Then this week Gaudete (Rejoice) Sunday comes into focus. While I’m not happy about my Advent Season so far, I found myself getting out of my pity party to have some “Christmas Joy”. It began with just reading the lectionary assigned scriptures for this Sunday. I noticed 2 things in all of them. First, they all deal with rejoicing in the Lord – “Christmas Joy”. Theologian Henri Nouwen described the difference between joy and happiness. While happiness is dependent on external condition, joy is the “experience of knowing that you are unconditionally loved and that nothing – sickness, failure, emotional distress, oppression, ware or even death can take that love away.” This is a reminder that joy can be present in the midst of sadness. Second, the assigned scriptures speak eloquently to “preparing for great joy.”

So, I invite you to join us at Covenant for worship this Third Sunday of Advent. The theme is “JOY.” Instead of fretting about “all we still haven’t done to prepare for Christmas, let’s instead take some time for, as my sermon is titled, in “Preparing for Joy.” While my sermon will be based on Isaiah 12:2-6 and Luke: 3:7-18; I recommend you take the time to read two alternate readings assigned for this Sunday of joy; Zephaniah 3:14-20 and Philippians 4:4-7.


This Sunday is the Second Sunday of Advent. A friend of mine wrote this week “Advent is the season of preparation. The church calls us to spend four weeks getting ready, not for Christmas, but for Christ. Is it possible that, if we do our work well, “The Prince of Peace” might come to us again? Could the choir of heaven again sing to us of peace on earth and good will to all?”

As we light the second candle on the Advent wreath for Peace, we are to seek God’s guidance for how to find peace. Luke 1:79 tells us that “The Prince of Peace” will, “Give Light to those who sit in darkness and in the shadow of death, to guide our feet into the way of peace.” Since “The Prince of Peace” already came in the birth of the Christ Child, we don’t have to wait for His coming; but rather, we just need to follow as “The Prince of Peace” seeks “to guide our feet into the way of peace.”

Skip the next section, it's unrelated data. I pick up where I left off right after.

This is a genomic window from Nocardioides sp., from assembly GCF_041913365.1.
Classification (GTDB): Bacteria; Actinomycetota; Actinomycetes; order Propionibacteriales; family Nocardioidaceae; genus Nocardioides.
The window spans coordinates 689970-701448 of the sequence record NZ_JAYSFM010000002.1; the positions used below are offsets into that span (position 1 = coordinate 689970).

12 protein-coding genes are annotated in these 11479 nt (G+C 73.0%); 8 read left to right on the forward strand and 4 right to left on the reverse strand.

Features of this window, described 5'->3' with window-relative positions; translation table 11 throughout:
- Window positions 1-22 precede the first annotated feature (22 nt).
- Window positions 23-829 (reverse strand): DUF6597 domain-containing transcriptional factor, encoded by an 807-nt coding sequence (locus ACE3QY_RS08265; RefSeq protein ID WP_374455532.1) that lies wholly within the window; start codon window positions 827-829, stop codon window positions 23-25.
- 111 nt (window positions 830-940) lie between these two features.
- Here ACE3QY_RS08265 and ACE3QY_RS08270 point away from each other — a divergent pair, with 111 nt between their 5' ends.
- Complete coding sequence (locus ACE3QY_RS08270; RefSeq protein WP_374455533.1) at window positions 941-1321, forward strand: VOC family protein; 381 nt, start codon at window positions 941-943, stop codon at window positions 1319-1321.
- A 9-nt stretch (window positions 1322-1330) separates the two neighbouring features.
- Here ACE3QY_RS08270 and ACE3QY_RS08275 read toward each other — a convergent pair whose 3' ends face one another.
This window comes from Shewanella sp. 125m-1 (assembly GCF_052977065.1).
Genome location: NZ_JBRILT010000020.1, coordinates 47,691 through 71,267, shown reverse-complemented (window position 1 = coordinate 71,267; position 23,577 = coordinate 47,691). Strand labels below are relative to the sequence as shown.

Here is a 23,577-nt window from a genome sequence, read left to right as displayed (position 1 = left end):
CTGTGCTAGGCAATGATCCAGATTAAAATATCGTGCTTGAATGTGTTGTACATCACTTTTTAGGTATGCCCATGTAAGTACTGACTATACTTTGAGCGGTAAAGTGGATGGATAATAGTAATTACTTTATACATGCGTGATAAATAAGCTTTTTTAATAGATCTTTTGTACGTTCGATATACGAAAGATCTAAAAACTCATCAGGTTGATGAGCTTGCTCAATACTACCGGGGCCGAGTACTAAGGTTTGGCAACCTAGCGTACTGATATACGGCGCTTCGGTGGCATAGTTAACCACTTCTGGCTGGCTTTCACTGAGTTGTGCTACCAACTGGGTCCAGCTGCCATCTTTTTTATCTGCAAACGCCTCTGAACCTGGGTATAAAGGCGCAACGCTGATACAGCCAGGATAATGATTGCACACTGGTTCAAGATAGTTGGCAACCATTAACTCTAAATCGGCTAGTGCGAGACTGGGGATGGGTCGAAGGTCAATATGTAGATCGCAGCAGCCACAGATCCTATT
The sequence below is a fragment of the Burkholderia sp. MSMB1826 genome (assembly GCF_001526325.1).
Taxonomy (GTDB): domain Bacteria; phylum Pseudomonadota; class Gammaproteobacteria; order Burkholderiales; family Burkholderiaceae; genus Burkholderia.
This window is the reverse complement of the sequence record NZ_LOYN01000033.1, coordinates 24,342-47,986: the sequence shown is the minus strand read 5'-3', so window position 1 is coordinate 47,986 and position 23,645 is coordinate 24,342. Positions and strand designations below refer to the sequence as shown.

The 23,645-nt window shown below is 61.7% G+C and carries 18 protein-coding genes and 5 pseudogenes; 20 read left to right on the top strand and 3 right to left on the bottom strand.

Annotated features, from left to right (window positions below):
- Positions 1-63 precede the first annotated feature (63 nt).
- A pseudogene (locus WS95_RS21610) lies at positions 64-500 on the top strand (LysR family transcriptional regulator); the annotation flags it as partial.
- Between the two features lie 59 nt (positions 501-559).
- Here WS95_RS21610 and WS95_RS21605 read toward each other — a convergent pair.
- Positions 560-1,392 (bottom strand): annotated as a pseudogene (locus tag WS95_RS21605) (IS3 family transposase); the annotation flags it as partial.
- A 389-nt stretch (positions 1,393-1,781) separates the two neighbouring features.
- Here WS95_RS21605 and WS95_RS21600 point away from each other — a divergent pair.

How tragic it is that in a season when cards and carols speak of peace on earth, our lives are filled with conflict, tension, and anxiety. As someone wrote “We are all stressed up with no place to blow.”

So rather than starting with “peace on earth good will to all;” let’s begin with preparing for wonderful peace to come in our own hearts. This happens as we recognize that peace on earth must always begin in us; with us deciding to walk in the ways of peace. It might be challenging to do so; but we’ll never know unless we try. Let’s try, starting with this Second week of Advent when the theme is Peace.

Begin with joining us for worship at Covenant this Second Sunday of Advent as we light the candle of Peace. As someone once wrote “The light of our Peace candle requires us to believe that we do not OWN the light. Instead, we are seeking to be owned by it.” My sermon will be “Preparing for Wonderful Peace” based on Philippians 1:2-6, 9-11 and Luke 3:2-6.


This week, the first verse of the assigned gospel text references yet another encounter of the disciples with Jesus after the Resurrection. Jesus’s standard greeting right before and immediately following the resurrection is “Peace be with you.” I believe we miss many opportunities, gifts and blessings from God because we don’t take to heart this greeting by the Risen Christ.

Most people, even Christians don’t understand peace as a positive concept; but only know of the negative aspect of peace, which is merely the absence of trouble. But Jesus uses this greeting in a positive way.

The familiar word “Shalom,” or “Peace be with you,” in its purest sense doesn’t mean “I hope you don’t get into any trouble.” It means, “I hope you have all the highest good coming your way.”

Last week’s sermon was aimed to help us in having the highest good coming our way through “finding unity and peace in the resurrection.” This week it aims to help us to experience our highest hopes through “Confronting Fear and Doubt to Find Real Peace.”